Why Trump’s threat to ‘totally destroy’ North Korea is extraordinary — even for him
President Trump took to the floor of the United Nations General Assembly on Tuesday and, in his maiden speech there, called the leader of North Korea “Rocket Man,” decried “loser terrorists” and said certain parts of the world are “in fact, going to hell.”
But Trump's perhaps oddly chosen colloquialisms masked what was a pretty astounding escalation of his rhetoric when it comes to North Korea. Just to be clear: The president of the United States threatened to wipe a country of 25 million people off the map.
“Now North Korea's reckless pursuit of nuclear weapons and ballistic missiles threatens the entire world with unthinkable loss of human life,” Trump said. He later added: “The United States has great strength and patience, but if it is forced to defend itself or its allies, we will have no choice but to totally destroy North Korea. Rocket Man is on a suicide mission for himself.”
Trump's rhetoric on North Korea has been very tough before. He turned heads last month by threatening to unleash “fire and fury” if North Korea and its leader, Kim Jong Un, threatened the United States. But Trump's speech Tuesday ratcheted things up in two respects: saying the United States would also
unleash a massive response on behalf of its allies, and threatening to “totally destroy” the country.
It's also different from the “fire and fury” comment in that this was Trump delivering a prepared speech, in which his words were undoubtedly pored over extensively beforehand. The White House acknowledged after Trump made the “fire and fury” comments that they were ad-libbed, and analysts generally agreed that perhaps the commander in chief got a little carried away and became hyperbolic — as he tends to do.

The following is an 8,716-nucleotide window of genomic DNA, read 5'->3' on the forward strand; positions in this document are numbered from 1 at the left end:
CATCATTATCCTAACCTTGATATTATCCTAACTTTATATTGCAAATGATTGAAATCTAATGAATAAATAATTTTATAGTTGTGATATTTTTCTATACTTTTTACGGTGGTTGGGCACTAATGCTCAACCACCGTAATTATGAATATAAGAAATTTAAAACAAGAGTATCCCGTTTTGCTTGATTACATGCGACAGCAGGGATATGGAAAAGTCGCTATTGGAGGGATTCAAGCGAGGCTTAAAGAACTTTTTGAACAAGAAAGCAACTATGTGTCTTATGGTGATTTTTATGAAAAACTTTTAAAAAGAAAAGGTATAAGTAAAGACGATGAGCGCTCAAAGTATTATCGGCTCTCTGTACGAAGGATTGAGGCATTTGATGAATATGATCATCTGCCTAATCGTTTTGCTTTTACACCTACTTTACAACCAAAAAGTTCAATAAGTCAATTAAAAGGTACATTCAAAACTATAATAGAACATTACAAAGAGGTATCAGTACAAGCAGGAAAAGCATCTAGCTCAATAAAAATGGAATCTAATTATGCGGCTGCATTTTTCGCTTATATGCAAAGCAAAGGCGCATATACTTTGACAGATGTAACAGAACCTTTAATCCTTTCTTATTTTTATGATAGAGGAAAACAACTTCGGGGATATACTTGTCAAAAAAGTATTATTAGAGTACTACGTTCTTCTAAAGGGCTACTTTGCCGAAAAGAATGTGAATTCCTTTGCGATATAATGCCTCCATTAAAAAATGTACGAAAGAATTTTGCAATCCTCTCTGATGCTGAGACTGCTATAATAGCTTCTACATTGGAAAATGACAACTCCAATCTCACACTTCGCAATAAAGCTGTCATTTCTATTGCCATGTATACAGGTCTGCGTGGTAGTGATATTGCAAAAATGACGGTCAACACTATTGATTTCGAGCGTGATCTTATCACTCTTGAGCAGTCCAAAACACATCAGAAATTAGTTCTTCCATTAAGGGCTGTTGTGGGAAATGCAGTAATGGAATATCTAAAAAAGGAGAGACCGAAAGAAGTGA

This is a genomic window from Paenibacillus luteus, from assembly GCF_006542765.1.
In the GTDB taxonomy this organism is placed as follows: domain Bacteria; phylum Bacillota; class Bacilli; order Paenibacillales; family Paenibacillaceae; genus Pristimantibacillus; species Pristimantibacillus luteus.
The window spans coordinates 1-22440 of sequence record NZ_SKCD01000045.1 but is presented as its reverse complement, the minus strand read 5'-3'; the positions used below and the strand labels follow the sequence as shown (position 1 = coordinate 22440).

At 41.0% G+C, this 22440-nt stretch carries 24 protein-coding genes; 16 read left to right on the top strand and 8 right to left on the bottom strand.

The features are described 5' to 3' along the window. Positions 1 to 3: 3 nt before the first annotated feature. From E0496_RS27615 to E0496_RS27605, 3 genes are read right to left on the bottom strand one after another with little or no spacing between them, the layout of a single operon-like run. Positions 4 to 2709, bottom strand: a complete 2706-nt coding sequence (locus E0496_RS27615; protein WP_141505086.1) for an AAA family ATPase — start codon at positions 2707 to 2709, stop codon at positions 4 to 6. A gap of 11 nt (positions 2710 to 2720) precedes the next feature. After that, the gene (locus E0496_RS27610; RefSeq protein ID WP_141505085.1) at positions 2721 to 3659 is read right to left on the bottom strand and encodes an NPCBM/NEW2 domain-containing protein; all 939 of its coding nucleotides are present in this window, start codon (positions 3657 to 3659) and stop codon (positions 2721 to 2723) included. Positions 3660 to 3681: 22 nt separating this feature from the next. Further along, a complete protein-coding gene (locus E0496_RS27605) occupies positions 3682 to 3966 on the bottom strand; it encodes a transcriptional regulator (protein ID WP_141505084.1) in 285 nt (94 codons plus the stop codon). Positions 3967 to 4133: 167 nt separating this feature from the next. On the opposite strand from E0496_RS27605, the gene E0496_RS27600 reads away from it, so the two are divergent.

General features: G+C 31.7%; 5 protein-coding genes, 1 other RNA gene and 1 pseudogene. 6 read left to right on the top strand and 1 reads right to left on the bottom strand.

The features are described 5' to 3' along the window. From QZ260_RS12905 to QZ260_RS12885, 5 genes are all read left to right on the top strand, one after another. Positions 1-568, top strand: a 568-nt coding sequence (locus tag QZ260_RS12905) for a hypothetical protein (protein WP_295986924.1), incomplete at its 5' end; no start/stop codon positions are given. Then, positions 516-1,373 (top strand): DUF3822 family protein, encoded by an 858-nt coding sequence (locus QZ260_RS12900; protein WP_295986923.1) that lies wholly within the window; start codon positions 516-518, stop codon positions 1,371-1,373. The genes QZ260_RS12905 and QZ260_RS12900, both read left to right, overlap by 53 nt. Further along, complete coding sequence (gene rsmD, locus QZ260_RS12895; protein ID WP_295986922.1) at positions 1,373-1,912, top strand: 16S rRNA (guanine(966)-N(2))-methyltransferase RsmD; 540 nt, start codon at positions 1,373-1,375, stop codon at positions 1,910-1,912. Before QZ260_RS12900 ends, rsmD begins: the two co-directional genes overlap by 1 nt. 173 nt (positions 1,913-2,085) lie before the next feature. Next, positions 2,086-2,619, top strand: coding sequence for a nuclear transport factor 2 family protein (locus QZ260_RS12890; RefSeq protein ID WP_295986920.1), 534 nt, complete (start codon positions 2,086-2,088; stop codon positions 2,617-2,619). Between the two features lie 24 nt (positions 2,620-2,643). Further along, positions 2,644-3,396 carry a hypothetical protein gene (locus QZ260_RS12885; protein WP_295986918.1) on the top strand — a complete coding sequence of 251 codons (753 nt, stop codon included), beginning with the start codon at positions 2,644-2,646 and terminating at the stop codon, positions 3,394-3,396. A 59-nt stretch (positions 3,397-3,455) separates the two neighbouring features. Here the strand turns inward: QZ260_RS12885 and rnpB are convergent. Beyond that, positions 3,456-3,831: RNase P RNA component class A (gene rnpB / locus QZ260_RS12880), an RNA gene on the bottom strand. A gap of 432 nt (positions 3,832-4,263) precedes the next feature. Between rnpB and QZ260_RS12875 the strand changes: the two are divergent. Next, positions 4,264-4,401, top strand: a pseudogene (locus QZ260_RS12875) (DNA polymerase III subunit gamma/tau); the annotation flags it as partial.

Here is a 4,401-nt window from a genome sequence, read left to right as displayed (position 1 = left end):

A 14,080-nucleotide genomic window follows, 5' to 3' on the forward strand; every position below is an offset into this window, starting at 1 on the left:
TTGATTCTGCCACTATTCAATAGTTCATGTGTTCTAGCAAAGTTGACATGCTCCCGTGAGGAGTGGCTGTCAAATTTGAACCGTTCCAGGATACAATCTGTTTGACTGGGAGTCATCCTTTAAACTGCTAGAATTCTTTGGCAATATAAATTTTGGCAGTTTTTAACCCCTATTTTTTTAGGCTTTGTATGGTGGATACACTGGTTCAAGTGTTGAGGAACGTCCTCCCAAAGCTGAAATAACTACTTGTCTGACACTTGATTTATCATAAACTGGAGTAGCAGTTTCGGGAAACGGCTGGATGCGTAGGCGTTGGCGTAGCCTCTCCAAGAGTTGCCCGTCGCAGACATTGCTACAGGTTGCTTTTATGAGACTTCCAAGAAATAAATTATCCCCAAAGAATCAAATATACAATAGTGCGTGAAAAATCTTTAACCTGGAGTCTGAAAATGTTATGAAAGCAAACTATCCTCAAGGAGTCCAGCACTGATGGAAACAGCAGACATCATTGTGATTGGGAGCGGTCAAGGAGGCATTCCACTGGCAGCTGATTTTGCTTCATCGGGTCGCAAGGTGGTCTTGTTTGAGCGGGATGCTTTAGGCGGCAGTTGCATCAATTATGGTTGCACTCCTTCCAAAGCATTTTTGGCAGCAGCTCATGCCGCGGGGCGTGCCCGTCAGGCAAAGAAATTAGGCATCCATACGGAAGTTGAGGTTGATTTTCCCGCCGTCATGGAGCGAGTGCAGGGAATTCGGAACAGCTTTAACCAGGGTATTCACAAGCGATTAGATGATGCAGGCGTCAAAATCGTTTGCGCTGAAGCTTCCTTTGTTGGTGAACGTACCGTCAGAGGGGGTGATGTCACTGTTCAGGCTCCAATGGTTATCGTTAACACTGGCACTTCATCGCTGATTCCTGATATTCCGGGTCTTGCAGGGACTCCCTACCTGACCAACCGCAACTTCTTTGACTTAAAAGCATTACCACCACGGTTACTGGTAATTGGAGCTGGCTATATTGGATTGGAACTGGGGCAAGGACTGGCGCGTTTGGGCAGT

After the speech, the White House seemed to try to downplay the novelty of Trump's threat, comparing it to what then-President Obama said last year. "We could, obviously, destroy North Korea with our arsenals," Obama said.
But that approach isn't without its downsides. Retired Gen. David Petraeus described it thusly a few days back:
There is some merit to this. You can argue perhaps there is some merit to it in international relations, although it obviously can go too far. My concern there with the so-called “madman theory” — that actually [Richard] Nixon put forward through Kissinger where he had Kissinger tell the Soviets, “You know, Nixon's under a lot of pressure right now and, you know, he drinks at night sometimes, so you guys ought to be real careful. Don't push this into a crisis.” There may, again, be some merit into the madman theory until you get in a crisis. But you do not want the other side thinking you are irrational in a crisis. You do not want the other side thinking that you might be sufficiently irrational to conduct a first strike or to do something, you know, so-called “unthinkable.”Polls show the American people are not confident in Trump's ability to handle the North Korea situation, with 61 percent saying they are “uneasy.” Trump's words Tuesday likely won't calm many fears, but he's clearly gambling on North Korea backing down in the face of big talk.